I’m all about innovation. I love trying new things. I love experimentation. But I’d like to make a case that there are some things we shouldn’t change in our yearly church calendars. These, I would call anchor events, or traditions.
An anchor event is an event or service in your church that doesn’t change. You keep coming back to it year by year. The specifics might be a little different, but it has worked well and you continue to come back.
Let me give an example. Two weeks ago we had our yearly service called The Feast of Hymns. It’s led by our Minister of Music, Dr. Logan, on the service right before Thanksgiving.
Here are a few key features of this service:
- There are quite a few hymns. Hence the “feast” name.
- No guitars or worship teams. It’s mainly organ led.
- There are some responsive readings.
- A choral element or two.
- There is a short sermon (15 minutes).
- We pass out blank thank you cards, and encourage the congregation to take a few moments write out a note to someone they’re thankful for or would like to encourage. And we, as a church, will then mail it to anywhere in the world.
- There is an “offering” element in which people bring up their notes, tithes and offerings, or canned foods and place them in baskets in the front of the church. The food is then passed out later that week to families in the community.
- And a few more hymns.
Those are the basics. If you’re really curious, I can send you a copy of our program for the day to see all the details.
But here’s the bottom line: the church loves this service. It’s one of the favorite church services we do all year. The question is why? Is it because people get free postage? Is it because the sermon is really short on that day? The free cards are certainly interesting and fun, but it goes beyond that, of course.
The reason why anchor events are important in church life is because they help create shared experiences that fuel a collective memory. Think about it this way: did your family have any traditions growing up?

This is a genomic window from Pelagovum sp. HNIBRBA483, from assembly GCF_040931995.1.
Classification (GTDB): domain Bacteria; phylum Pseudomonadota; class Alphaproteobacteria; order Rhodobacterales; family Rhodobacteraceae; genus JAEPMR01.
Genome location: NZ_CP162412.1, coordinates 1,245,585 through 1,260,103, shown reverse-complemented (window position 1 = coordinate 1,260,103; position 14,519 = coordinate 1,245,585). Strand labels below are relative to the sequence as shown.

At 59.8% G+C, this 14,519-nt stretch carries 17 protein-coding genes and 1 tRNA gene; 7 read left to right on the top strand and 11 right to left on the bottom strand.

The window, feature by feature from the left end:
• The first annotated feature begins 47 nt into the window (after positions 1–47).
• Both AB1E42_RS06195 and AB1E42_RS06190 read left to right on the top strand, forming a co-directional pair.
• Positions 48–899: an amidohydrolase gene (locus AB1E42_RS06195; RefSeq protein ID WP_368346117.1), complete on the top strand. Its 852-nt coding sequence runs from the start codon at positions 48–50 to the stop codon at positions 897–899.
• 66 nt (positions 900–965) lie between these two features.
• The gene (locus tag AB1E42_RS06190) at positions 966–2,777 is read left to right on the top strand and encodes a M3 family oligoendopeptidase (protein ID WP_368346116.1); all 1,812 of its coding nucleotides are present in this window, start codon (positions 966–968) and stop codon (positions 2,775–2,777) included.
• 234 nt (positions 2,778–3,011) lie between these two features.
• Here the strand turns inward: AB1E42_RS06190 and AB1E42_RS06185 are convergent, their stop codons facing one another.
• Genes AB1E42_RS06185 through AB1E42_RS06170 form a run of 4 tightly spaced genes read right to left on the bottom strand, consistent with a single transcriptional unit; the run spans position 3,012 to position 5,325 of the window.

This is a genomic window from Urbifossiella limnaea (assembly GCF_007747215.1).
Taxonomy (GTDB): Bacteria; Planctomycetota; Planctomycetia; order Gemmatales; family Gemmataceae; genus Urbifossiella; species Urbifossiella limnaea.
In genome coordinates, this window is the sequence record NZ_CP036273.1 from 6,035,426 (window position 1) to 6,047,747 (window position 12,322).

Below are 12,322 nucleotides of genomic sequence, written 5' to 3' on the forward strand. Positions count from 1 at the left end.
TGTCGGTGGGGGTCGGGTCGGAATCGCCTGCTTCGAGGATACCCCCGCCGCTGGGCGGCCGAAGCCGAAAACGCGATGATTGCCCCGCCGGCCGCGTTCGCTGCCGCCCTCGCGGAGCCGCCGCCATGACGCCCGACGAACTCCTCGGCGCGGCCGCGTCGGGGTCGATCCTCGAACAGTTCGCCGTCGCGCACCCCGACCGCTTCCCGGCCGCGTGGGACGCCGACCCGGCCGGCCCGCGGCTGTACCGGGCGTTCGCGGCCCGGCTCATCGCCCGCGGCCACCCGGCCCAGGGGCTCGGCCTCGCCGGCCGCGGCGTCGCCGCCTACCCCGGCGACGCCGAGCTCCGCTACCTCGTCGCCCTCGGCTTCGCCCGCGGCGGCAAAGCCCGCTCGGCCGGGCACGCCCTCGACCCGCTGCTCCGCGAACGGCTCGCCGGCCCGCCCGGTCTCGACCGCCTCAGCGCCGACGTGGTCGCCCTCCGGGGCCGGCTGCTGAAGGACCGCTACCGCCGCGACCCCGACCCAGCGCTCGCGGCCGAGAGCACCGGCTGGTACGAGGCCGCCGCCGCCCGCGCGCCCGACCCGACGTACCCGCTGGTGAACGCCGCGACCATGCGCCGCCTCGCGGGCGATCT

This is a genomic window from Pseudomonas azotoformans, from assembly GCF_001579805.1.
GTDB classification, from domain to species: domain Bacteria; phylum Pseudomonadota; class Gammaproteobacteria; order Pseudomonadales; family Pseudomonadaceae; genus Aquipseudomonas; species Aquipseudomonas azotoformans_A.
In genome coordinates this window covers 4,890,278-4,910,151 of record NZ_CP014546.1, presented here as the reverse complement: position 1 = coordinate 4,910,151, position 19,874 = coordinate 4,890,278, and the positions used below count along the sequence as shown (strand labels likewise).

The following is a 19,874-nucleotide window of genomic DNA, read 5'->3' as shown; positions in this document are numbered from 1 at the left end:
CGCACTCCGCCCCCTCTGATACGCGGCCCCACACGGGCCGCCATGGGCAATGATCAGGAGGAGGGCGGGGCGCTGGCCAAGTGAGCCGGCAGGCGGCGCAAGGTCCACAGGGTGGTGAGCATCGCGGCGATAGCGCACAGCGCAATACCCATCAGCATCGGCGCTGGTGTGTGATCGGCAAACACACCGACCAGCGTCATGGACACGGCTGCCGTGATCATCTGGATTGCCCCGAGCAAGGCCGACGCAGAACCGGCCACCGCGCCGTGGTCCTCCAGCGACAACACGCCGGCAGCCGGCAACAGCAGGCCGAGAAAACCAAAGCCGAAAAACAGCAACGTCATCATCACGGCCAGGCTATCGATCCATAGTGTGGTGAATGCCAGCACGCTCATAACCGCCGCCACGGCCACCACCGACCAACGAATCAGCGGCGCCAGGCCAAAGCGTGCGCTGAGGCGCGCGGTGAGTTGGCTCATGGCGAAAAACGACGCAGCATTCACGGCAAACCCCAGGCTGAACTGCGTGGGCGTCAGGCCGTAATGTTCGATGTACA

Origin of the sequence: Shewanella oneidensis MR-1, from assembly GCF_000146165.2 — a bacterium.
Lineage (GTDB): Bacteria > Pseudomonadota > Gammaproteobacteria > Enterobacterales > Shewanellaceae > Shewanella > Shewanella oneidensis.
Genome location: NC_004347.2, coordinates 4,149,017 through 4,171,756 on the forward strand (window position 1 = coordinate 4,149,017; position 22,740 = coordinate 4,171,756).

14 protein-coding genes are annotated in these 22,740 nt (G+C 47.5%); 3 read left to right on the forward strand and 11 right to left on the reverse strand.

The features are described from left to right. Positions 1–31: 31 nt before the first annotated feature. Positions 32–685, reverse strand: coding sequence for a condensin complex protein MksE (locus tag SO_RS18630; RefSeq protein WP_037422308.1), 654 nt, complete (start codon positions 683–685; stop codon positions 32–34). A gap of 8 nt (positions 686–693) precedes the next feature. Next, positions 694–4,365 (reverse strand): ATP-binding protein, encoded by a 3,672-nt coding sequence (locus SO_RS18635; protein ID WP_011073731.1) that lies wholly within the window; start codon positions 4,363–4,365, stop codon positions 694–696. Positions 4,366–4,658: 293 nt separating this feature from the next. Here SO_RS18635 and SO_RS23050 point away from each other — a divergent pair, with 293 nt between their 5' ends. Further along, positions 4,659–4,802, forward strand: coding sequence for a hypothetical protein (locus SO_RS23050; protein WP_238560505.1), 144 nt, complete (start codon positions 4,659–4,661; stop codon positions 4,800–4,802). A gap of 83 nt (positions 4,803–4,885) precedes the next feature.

Growing up as a Seventh-day Adventist Christian in a hispanic family, there is one tradition we always shared on Friday nights when we had our sundown family worship. At the end of our family worships, my parents would lead us in reciting the 10 Commandments and a few other Scriptures as well. Whether you think that’s wonderful or quirky is besides the point. It was something we did together. It was our thing. For the longest time I assumed all families did this.
I confess we don’t do this in my current family. My wife didn’t grow up doing that. I have nothing against it, it just doesn’t happen. But when I come back to visit my family, and we’re together on a Friday night, it’s always back. We do it. Together. Once again, I’m the youngest of four siblings. It’s a shared experience that we know forward and backwards, and which we always smile and chuckle through as we’re reciting it. It’s something I value.
Note the words of Donna Rockwell as she muses on family traditions:
As that little girl at those gathering, I closely observed my aunts and uncles, my grandparents, and my own parents, feeling, albeit unconsciously, a profound connection to relatives who came before me and the link to their ancestors: my mother’s mother, my father’s father and those who came before him…understanding that I do not live in a vacuum, I become part of something larger than myself.
Traditions in church life can be the same way, can’t they? These traditions or anchor events help to place and anchor us within history and within our church family. It’s one of our things, and we value it. It’s something we can look forward to together.
What are some other examples of traditions or anchor events?
- Communion or Lord’s Supper. In my faith tradition, these are usually shared once a quarter.
- Christmas program
- Perhaps your church does an Easter program
By the way, I believe these can be great events in which to invite your friends. Even non-religious people in America are open to going to church on Easter or for a Christmas program. And because you know what to expect, you’re in a great position to know whether your friends would be open to this kind of program or service.
Here’s what I suggest: If your church currently doesn’t have many anchor events and traditions, I suggest creating some. In the same way that families can start new traditions, churches can do the same. Start with ones that people would expect, like a simple Christmas program. You can sing some Christmas hymns, tell the Christmas story as found in Luke 2, and share in prayer together. Your church doesn’t need many. But having at least a few anchor events in your church will create a sense of community and shared history that helps churches to bond and draw closer together.
So what about you? What are some examples of anchor events or traditions that your church values? To leave a comment scroll below or click here.